More Lizard Parthenogenesis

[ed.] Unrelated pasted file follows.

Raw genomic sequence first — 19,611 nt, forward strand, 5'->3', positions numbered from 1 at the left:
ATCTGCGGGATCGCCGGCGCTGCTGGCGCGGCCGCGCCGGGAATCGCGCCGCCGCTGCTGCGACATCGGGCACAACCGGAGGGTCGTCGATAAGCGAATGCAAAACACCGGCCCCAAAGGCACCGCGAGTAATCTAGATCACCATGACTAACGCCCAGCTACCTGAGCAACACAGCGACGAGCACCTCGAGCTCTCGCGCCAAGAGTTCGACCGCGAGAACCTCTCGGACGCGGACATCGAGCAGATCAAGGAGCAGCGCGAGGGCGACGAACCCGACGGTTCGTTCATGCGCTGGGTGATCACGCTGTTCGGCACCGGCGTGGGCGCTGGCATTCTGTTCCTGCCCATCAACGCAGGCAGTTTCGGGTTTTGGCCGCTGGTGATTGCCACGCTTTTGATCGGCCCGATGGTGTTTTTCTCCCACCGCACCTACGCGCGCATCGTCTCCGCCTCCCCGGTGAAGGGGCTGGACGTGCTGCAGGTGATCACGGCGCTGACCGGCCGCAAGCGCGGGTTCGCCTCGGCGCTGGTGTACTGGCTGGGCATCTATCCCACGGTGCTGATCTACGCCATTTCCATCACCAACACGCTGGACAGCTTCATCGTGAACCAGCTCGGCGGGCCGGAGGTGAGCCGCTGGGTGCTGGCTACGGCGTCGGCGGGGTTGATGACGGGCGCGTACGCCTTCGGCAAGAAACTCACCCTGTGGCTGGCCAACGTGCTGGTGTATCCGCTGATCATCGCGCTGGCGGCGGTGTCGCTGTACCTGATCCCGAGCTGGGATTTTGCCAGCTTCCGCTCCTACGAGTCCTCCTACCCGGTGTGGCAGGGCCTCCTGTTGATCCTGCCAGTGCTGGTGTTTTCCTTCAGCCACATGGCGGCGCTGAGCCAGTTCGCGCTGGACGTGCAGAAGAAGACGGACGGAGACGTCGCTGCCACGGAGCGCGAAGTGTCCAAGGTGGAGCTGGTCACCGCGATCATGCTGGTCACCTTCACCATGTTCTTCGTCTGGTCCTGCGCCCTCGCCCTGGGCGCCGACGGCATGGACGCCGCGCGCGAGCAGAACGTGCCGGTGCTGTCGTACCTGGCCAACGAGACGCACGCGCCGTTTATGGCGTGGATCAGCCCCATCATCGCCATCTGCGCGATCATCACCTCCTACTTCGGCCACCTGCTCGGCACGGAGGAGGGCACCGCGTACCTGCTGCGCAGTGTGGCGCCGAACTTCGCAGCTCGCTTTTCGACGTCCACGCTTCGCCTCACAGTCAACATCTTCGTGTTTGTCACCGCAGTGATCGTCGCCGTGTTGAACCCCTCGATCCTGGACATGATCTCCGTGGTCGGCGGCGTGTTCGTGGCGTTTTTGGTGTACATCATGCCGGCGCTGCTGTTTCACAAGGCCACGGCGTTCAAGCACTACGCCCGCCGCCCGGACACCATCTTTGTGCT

The interesting trend of new lizard species being discovered on the menus of pacific rim countries before being ever catalogued by scientists in the wild continues with Leiolepis ngovantrii, a small green lizard found primarily in the Mekong River Delta of Vietnam. Other than being a fairly handsome member of the genus, although apparently not very tasty, this species is unique for one other reason: it appears to contain only females and reproduces solely by parthenogenesis. All the individuals are direct genetic copies of their mother. You may recall this capability was observed in komodo dragons several years ago, and it has been witnessed in other lizard and fish species as well; however, intriguingly, leiolepis appears not only to be capable of parthenogenesis, but at this point it seems to be the primary, if not singular, mode of its reproduction. No males have yet been found on the buffet line or in the wild.

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